Active Rear Axle Steering on the Road to Success
- The 100,000th AKC system (Active Kinematics Control) rolls off the line just four years after starting production of active rear axle steering.
- Production milestone strengthens ZF's leadership in steerable rear axles, an increasingly common feature in passenger cars worldwide.
- AKC is an example of ZF’s forward-looking, intelligent mechanical systems. It is also the trigger for change Lebring, a former axle assembly plant which has now become one of ZF's high-tech sites.
Friedrichshafen/Lebring (Austria). With Active Kinematics Control (AKC), ZF has become a market leader for active rear axle steering (RAS) in passenger cars and is constantly expanding its offering. The company has now produced more than 100,000 units – just four years after starting volume production of its AKC system for two exclusive sports car models. Seven premium vehicle manufacturers meanwhile enjoy the benefits of this ZF chassis innovation in volume production. The technology helps electric or conventional passenger cars become significantly safer, more dynamic, maneuverable and comfortable. Automated and autonomous driving are deemed to be considerable growth drivers for ZF’s AKC system in future.
"Our production milestone of 100,000 AKC systems is a huge success in four different respects," says Dr. Holger Klein, Executive Vice President of the Car Chassis Technology Division at ZF. "First of all, it illustrates that our innovation allows almost any vehicle to benefit relatively easily from active rear axle steering. Secondly, ZF cements its position as market leader and technology leader in this product segment. Thirdly, every AKC unit installed depicts the forward-looking potential of intelligent mechanical systems in the automotive industry. And last but not least, this milestone highlights the exemplary transformation of the ZF production location in Lebring." The site, which is located near to Graz, quickly transformed from an axle assembly plant to a hub for high-tech mechatronics. It is currently the company's only AKC production site and has allowed for the creation of a number of new jobs.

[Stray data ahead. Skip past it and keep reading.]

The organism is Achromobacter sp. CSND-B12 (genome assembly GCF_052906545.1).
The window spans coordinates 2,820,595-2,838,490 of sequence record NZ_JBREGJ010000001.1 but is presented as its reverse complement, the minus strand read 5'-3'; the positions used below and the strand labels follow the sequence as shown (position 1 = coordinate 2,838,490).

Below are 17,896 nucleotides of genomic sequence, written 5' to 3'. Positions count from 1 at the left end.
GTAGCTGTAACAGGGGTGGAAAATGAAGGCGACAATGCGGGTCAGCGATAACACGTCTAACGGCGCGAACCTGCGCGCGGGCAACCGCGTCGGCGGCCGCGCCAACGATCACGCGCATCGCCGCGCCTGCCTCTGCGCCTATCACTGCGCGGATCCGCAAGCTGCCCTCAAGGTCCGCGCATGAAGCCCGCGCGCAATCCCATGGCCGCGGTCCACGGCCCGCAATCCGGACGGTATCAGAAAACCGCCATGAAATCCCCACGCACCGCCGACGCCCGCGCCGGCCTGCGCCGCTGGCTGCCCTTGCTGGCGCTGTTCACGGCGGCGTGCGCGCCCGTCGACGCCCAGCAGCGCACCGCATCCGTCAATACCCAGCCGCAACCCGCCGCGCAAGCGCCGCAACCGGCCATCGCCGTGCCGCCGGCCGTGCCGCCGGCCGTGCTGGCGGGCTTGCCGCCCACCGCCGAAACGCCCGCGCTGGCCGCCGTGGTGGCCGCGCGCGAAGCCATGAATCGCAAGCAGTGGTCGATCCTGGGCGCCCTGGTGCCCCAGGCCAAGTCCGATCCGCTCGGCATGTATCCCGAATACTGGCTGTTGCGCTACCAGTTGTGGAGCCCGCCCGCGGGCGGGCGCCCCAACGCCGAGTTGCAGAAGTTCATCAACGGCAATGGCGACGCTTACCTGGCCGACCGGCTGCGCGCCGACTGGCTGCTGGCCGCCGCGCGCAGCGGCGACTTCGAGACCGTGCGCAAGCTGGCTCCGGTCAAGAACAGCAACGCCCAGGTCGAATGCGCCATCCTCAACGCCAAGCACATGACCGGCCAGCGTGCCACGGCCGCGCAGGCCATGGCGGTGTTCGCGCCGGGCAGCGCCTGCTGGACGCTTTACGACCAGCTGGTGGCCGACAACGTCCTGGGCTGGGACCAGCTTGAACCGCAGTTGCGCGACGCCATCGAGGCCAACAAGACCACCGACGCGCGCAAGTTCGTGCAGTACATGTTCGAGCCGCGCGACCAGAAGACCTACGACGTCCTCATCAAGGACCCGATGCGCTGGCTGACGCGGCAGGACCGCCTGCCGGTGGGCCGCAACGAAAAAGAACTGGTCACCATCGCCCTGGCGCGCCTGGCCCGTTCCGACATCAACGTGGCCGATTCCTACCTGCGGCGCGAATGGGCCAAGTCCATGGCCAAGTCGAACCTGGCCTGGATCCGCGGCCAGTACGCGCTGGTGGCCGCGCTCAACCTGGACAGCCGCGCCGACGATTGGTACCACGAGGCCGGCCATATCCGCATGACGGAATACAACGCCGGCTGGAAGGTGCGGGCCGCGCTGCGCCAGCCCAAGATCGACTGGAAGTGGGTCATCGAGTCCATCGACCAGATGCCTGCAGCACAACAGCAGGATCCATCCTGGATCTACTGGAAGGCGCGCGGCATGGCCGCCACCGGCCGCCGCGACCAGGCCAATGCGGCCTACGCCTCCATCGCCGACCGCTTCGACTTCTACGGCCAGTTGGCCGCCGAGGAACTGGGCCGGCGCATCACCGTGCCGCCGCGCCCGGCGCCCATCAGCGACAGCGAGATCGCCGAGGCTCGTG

Two concepts for different axle designs
The 100,000 AKC systems produced to date include 60,000 central actuator systems and 40,000 dual-actuator systems. The latter always have two actuators, one on each rear wheel. This version celebrated its premiere in series production in 2013 in the Porsche 911 Turbo and 911 GT3 models. The Ferrari GTC4Lusso also carries the dual-actuator version. Other vehicles, such as the recent Porsche Panamera, feature the AKC version with a single, larger actuator, which is located in the middle of the rear axle. This system also helps steer the rear of SUVs like the Audi Q7 and sedans like the Cadillac CT6 and the BMW 7 Series. So the AKC system still has a way to go before reaching the limits of its application spectrum. In the near future, the ZF system should find its place in many more models with a growing number of manufacturers including pick-up trucks and compact cars. AKC can be combined with every type of drive system – from conventional internal combustion engines to hybrids and all-electric systems.
Agile and stable
The general operating principle remains the same: When driving slowly through narrow streets, AKC steers contrary to the front wheels' steering angle and generates a higher yaw rate for the vehicle. This can reduce the turning radius by up to ten percent, so a passenger car becomes substantially easier to maneuver. At higher speeds, i.e. about 60 km/h and above, as well as during obstacle-avoidance maneuvers for example, the system steers the rear wheels in the same direction as the front wheels which improves directional stability and driving dynamics.
Ready for the car of tomorrow
The steady growth in demand for AKC from OEMs is also based on the fact that the active rear track adjustment serves all current and upcoming megatrends in the automotive industry: It greatly improves safety, especially in critical driving situations and when braking. Additionally, it is highly efficient "by wire" as well as based on the "power on demand" principle. Furthermore, AKC supports automated driving and the necessary system redundancy, as it can even partially steer a vehicle without turning the front wheels. Consequently, ZF has set high sales expectations for this product. "In 2014, the first full production year, approximately 12,000 AKC systems left our production lines and over 100,000 units have been produced to date. In the coming years, we plan to increase production volumes to more than 250,000 units per year," says Peter Buckermann, Head of the Mechatronic Systems Product Line.